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PUBLISHED: 16:19 18 June 2008 | UPDATED: 17:11 16 August 2010

THE second feature film to be written and directed by actor Mitchell Lichtenstein, Teeth, is a zany, over-the-top blend of horror, comedy and satire.

TEETH

Cert 18

THE second feature film to be written and directed by actor Mitchell Lichtenstein, Teeth, is a zany, over-the-top blend of horror, comedy and satire.

The story is based around an ancient myth known as 'vagina dentata', in which a young girl has a second set of pearly whites situated in her nether regions ready to chomp off any over-eager choppers that go where they are not welcome.

The young lady in question is Dawn (Jess Weixler, pictured) a restrained ingénue who lives with her stepfather Bill (Lenny Von Dohlen) and her overprotective tattooed stepbrother, Brad (John Hensley), who seems to do little but listen to black metal and read dirty magazines.

Dawn is the central figure in a small but committed teen abstinence group who gives public speeches on the importance of chastity and is shunned by her peers and pelted with food on her way to school in the mornings for her efforts.

Her vow is thrown into jeopardy when her only friends, Gwen (Julia Garro) and Phil (Adam Wagner), invite her on a double date to a swimming hole with Tobey (Hale Appleman), a charming young man who has also made 'the promise'. While on the trip, Dawn develops an attraction for Tobey that she finds difficult to contain, but when he starts to gets a little bit carried away, her adaptation - as she calls it - takes care of business in a brutally efficient manner.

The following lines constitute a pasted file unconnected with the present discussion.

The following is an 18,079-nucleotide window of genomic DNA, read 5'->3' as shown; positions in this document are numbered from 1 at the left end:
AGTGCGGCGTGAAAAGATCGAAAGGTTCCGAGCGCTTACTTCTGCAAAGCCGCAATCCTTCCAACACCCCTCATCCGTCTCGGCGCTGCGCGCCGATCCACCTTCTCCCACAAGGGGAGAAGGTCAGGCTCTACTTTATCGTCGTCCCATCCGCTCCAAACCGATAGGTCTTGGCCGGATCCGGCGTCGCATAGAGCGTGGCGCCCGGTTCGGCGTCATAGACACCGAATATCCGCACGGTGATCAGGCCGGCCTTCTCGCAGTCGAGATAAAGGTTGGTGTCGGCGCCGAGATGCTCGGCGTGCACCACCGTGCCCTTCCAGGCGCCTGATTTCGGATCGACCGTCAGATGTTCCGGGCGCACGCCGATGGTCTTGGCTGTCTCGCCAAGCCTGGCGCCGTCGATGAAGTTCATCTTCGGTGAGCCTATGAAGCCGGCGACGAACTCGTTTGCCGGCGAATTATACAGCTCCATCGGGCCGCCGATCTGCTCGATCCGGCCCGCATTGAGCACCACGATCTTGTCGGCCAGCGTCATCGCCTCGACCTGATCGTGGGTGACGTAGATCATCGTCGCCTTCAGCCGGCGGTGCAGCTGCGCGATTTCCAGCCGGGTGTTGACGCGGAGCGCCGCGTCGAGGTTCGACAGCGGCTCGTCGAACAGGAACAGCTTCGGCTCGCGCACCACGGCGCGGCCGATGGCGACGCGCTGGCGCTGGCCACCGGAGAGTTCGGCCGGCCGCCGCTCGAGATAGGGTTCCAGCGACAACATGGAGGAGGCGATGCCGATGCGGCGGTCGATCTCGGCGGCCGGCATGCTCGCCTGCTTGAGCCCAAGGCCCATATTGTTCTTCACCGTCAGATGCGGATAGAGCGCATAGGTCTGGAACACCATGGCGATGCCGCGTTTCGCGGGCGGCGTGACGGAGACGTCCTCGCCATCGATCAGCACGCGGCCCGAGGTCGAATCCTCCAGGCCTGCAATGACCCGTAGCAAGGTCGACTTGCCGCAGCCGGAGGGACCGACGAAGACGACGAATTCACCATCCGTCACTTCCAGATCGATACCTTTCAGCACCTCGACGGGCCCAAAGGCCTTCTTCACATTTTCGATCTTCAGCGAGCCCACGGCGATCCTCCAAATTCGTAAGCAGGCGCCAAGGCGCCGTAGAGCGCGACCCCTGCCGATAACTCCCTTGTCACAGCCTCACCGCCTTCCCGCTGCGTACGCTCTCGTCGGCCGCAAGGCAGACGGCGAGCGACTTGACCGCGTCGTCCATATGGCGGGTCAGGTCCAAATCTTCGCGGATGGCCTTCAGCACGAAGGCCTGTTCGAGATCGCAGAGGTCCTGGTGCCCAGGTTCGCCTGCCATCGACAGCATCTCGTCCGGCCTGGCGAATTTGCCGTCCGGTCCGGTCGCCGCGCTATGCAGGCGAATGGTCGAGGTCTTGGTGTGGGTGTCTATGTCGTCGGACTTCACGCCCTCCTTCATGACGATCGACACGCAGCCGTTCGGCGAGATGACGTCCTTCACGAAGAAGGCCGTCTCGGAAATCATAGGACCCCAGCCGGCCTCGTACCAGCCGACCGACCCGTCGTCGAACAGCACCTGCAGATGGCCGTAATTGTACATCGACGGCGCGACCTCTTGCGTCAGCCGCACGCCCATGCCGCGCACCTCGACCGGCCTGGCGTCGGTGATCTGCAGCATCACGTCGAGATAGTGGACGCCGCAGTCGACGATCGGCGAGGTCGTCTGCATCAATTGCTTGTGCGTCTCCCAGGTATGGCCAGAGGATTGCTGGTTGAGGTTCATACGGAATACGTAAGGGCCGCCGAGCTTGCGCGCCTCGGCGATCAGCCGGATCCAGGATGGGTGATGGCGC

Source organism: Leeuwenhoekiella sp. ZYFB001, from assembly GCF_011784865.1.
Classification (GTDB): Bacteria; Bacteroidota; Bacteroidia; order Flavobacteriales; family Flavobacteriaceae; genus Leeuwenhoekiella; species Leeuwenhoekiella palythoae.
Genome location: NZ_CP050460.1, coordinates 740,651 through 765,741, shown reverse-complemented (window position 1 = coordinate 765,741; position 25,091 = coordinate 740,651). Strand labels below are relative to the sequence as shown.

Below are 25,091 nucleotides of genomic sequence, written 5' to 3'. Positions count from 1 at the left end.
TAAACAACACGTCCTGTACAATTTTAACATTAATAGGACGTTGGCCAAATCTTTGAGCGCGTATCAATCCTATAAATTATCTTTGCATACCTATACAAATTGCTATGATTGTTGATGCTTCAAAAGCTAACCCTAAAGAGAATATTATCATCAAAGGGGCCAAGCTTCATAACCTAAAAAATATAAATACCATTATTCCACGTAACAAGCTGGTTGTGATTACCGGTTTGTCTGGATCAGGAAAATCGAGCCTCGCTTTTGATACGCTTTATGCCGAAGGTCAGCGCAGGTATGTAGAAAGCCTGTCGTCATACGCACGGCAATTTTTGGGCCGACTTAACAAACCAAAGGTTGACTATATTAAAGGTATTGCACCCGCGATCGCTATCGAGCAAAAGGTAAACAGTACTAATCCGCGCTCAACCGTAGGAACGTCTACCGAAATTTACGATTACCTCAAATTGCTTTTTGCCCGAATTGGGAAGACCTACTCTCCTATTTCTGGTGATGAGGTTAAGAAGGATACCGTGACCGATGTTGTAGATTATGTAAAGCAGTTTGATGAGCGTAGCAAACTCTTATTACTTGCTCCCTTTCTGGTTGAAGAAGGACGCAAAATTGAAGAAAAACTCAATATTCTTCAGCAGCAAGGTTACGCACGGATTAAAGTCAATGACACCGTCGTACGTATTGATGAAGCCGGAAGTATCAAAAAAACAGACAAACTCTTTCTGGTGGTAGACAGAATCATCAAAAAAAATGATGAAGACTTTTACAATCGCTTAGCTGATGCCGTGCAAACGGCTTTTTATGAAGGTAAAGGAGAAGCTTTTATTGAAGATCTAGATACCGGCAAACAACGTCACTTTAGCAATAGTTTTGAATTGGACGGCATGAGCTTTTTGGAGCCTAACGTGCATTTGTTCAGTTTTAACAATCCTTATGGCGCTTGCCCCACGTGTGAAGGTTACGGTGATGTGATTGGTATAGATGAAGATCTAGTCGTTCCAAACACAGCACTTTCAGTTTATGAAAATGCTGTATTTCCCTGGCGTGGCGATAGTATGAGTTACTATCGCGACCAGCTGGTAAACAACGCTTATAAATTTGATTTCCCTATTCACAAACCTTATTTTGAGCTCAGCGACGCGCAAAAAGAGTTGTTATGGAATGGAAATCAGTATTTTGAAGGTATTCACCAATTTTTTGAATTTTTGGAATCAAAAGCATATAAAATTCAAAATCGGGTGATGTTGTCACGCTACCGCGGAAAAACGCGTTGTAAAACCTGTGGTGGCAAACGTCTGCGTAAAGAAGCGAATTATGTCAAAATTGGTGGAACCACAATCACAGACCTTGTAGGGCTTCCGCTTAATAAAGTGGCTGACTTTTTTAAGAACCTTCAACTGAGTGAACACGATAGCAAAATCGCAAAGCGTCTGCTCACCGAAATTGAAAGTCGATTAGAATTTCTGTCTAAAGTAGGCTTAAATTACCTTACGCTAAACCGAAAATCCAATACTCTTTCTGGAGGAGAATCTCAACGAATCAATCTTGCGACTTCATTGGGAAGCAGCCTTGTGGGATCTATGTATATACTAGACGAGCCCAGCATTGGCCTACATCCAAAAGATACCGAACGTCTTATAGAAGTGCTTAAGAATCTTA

Traditionally the myth is said to represent the fear of castration. However, Lichtenstein uses it as a metaphor to physically express the fear felt by a young woman as she struggles to come to terms with her burgeoning sexuality - while poking fun at everything from prudish Christians and sleazy gynaecologists to sexed-up teens and creationists along the way. Tasteful it may not be, but Lichtenstein has produced a smart, blackly comic, off-kilter film that is much more satisfying than the simple gross-out suggested by its central conceit.

* Teeth is released in cinemas tomorrow (June 20).

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